Development of a User-Space Application for an HID Device, Using libhid

When it's time to get a new device working on Linux, every piece of information helps, whether it's reading the hardware documentation, snooping data, reading sample code or even running utilities on a non-Linux OS.

Snooping can be done with a number of utilities. This is where I learned about the discrepancies between what the Matrix documentation says and what actually happens:

[5037 ms]  <<<  URB 647 coming back  <<<
  PipeHandle           = 8180c814
  TransferFlags        = 00000002 (DIRECTION_OUT)
  TransferBufferLength = 00000005
  TransferBuffer       = 92a137ed
  TransferBufferMDL    = fe9876e8
  UrbLink              = 00000000
  SetupPacket          =
    00000000: 21 09 00 02 00 00 05 00

[5038 ms]  <<<  URB 645 coming back  <<<
  PipeHandle           = fe9876a0 [endpoint 0x81]
  TransferFlags        = 00000003 (DIRECTION_IN)
  TransferBufferLength = 00000005
  TransferBuffer       = fefeef08
  TransferBufferMDL    = 81a18f48
    00000000: 00 20 00 00 1a
  UrbLink              = 00000000

[5038 ms]  >>>  URB 648 going down  >>>
  PipeHandle           = fe9876a0 [endpoint 0x81]
  TransferFlags        = 00000003 (DIRECTION_IN)
  TransferBufferLength = 00000005
  TransferBuffer       = fefeef08
  TransferBufferMDL    = 00000000
  UrbLink              = 00000000

From the snoop log, we see the control message sent to the device at the start, followed by a series of interrupt reads. According to the documentation, “The Host sends [a] poll to request information from Matrix at a periodic rate. Matrix answers to the poll and reports all the happening events.” So, my interpretation of this was to send periodic control write messages to the device and read the responses from the interrupt endpoint. Also according to the documentation, the format of the write message is five bytes in length, so with this information, I used the test_libhid.c file included with libhid to see what happens. I found that functions within libhid give error codes if they fail and that the /var/log/messages file, with the extra DEBUG information from the modified kernel file, reports useful errors.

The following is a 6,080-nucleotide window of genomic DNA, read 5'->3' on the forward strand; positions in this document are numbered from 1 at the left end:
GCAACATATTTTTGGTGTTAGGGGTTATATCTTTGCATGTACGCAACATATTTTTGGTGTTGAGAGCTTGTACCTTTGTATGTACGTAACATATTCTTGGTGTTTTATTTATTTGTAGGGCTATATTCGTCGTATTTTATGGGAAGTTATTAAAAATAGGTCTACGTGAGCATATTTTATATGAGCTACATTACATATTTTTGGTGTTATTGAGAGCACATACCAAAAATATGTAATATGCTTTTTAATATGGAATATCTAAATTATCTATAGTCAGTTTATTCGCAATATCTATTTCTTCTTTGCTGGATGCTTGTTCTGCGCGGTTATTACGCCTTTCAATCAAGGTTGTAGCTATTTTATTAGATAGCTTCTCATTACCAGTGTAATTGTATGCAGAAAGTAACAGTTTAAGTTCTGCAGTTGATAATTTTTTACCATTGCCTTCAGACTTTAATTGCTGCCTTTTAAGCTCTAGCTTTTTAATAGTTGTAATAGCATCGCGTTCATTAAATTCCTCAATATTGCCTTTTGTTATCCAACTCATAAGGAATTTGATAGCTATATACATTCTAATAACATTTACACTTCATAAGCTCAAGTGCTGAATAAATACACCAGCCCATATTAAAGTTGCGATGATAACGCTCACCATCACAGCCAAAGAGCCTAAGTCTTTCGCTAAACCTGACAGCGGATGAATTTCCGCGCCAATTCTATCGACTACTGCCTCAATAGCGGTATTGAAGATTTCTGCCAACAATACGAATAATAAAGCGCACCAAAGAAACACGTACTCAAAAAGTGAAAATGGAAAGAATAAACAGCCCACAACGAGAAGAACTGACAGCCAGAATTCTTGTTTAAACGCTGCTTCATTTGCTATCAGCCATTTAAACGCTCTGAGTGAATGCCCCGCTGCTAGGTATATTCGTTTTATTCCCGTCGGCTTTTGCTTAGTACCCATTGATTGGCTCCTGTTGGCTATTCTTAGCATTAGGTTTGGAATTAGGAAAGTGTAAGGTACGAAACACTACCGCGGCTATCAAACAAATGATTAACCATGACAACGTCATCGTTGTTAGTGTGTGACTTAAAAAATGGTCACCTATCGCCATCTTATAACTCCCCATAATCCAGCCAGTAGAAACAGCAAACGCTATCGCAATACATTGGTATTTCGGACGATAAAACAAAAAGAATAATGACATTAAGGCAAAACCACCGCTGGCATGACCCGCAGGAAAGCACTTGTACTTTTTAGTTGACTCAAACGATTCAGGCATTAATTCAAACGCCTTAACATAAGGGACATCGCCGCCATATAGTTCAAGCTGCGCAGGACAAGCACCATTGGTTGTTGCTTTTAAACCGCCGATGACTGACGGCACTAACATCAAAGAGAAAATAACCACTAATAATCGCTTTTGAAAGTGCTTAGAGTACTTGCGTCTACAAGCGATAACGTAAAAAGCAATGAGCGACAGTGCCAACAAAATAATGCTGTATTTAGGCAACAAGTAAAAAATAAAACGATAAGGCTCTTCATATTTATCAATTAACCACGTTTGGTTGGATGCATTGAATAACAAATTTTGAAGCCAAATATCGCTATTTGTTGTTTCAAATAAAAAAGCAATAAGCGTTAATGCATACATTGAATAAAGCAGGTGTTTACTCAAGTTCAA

Upon closer inspection of the snoop log, I saw that the control write was, in fact, eight bytes in length. See SetupPacket in snoop log output. The five bytes described in the documentation seemed to represent the first five bytes of the packet, and the last three bytes seemed to be padding. That is, changing these last three bytes doesn't seem to affect the operation. Subsequent error-free testing, with the packet set to eight bytes, confirmed that the documentation had been misleading.


In terms of where to start with this project, I found the mailing list for libhid to be helpful. The libusb mailing list also provided guidelines. The Linux usbutils are quite useful in determining what interfaces are available on the device and the meaning of the descriptors.

The libhid source code, still in constant development, also is a source of help. Because the code constantly is being developed, it is a good idea to keep an eye on the Subversion repository for changes, including documentation changes such as helpful comments in the code.


Special thanks to Charles Lepple and Arnaud Quette, the original authors of libhid, and also to Martin F. Krafft, who later joined and led the rewrite. They all provided me with a lot of help, and without them I certainly wouldn't have gotten my little light to go green.

Also, thanks to my supervisor, Dr Paul O'Leary, at WIT, for his encouragement and analytical skills. It always is good to have an experienced pair of eyes to guide me in the right direction.

libhid uses the HIDParser framework made available by MGE.

Resources for this article: /article/8275.

Eoin Verling ( qualified in 1998 and has been a sysadmin since. He currently is undertaking a research Master's in parallel computing at Waterford Institute of Technology, Ireland. There's nothing he likes better than a bit of ceol agus craic!



Comment viewing options

Select your preferred way to display the comments and click "Save settings" to activate your changes.

HID Browser

Anonymous's picture

I'd like to try this HID browser you mentioned but cannot find it anywhere. Where can I get it?


Anonymous's picture


Geek Guide
The DevOps Toolbox

Tools and Technologies for Scale and Reliability
by Linux Journal Editor Bill Childers

Get your free copy today

Sponsored by IBM

8 Signs You're Beyond Cron

Scheduling Crontabs With an Enterprise Scheduler
On Demand
Moderated by Linux Journal Contributor Mike Diehl

Sign up and watch now

Sponsored by Skybot